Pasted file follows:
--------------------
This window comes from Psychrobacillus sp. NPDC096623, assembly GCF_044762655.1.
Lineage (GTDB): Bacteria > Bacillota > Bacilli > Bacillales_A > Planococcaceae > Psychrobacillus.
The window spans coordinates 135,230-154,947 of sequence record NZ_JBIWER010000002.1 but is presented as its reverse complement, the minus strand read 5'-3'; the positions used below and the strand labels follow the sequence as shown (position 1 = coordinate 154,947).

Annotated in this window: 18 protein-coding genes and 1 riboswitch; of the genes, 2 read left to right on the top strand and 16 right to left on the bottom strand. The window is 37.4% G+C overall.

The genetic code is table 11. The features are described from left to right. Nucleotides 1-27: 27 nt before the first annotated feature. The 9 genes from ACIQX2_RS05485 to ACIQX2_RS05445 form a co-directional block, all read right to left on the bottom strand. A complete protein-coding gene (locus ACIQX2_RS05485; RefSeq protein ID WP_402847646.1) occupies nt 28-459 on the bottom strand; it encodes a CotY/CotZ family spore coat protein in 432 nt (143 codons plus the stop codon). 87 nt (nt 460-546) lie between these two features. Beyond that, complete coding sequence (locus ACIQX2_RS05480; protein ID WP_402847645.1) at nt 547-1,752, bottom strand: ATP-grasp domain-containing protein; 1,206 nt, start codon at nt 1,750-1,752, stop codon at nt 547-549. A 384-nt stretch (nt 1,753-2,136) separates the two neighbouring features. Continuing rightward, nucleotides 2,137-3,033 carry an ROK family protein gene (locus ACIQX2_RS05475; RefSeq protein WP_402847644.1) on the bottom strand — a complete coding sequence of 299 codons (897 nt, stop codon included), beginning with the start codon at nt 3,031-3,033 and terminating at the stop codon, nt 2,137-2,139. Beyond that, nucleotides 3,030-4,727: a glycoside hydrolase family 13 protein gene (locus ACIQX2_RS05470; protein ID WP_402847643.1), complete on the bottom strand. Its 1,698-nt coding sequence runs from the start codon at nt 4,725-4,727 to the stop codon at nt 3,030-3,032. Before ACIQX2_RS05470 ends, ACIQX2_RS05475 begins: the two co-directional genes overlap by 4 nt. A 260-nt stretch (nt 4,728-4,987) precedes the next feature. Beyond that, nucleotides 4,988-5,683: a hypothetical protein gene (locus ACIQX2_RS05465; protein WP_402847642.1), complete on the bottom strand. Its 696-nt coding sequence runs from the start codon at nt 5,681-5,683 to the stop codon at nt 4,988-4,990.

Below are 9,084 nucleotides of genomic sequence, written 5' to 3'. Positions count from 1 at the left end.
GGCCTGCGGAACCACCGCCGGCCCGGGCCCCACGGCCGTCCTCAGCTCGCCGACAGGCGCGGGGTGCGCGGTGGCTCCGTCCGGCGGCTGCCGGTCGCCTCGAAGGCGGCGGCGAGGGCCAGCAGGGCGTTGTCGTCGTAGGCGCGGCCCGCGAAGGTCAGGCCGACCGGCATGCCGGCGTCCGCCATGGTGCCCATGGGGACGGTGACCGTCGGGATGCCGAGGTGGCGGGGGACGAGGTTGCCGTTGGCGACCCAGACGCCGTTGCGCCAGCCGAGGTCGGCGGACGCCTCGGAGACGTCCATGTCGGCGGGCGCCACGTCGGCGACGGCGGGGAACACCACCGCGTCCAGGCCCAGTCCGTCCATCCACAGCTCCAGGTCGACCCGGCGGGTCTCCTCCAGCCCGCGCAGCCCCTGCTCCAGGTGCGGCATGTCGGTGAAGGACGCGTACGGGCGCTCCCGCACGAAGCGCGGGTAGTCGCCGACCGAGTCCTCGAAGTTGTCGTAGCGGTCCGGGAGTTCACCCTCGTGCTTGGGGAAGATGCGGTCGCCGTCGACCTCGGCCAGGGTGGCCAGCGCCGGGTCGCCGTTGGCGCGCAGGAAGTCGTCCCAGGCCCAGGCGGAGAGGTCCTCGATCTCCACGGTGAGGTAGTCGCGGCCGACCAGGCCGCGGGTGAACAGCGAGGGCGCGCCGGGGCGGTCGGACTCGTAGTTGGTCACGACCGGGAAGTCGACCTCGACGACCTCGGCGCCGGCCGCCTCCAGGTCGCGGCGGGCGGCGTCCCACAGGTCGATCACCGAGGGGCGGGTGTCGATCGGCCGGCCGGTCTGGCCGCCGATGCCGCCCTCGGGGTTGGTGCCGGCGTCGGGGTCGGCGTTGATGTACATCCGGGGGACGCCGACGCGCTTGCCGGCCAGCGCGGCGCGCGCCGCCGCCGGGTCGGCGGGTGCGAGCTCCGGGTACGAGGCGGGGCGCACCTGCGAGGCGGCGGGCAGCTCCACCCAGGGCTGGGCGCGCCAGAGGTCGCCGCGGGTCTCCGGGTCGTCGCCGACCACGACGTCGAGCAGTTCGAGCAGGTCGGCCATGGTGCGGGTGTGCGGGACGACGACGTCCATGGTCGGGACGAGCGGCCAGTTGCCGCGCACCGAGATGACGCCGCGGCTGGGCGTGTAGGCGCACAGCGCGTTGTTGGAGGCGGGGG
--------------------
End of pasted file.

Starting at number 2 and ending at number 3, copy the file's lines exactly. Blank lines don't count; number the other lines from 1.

Lineage (GTDB): Bacteria > Bacillota > Bacilli > Bacillales_A > Planococcaceae > Psychrobacillus.
The window spans coordinates 135,230-154,947 of sequence record NZ_JBIWER010000002.1 but is presented as its reverse complement, the minus strand read 5'-3'; the positions used below and the strand labels follow the sequence as shown (position 1 = coordinate 154,947).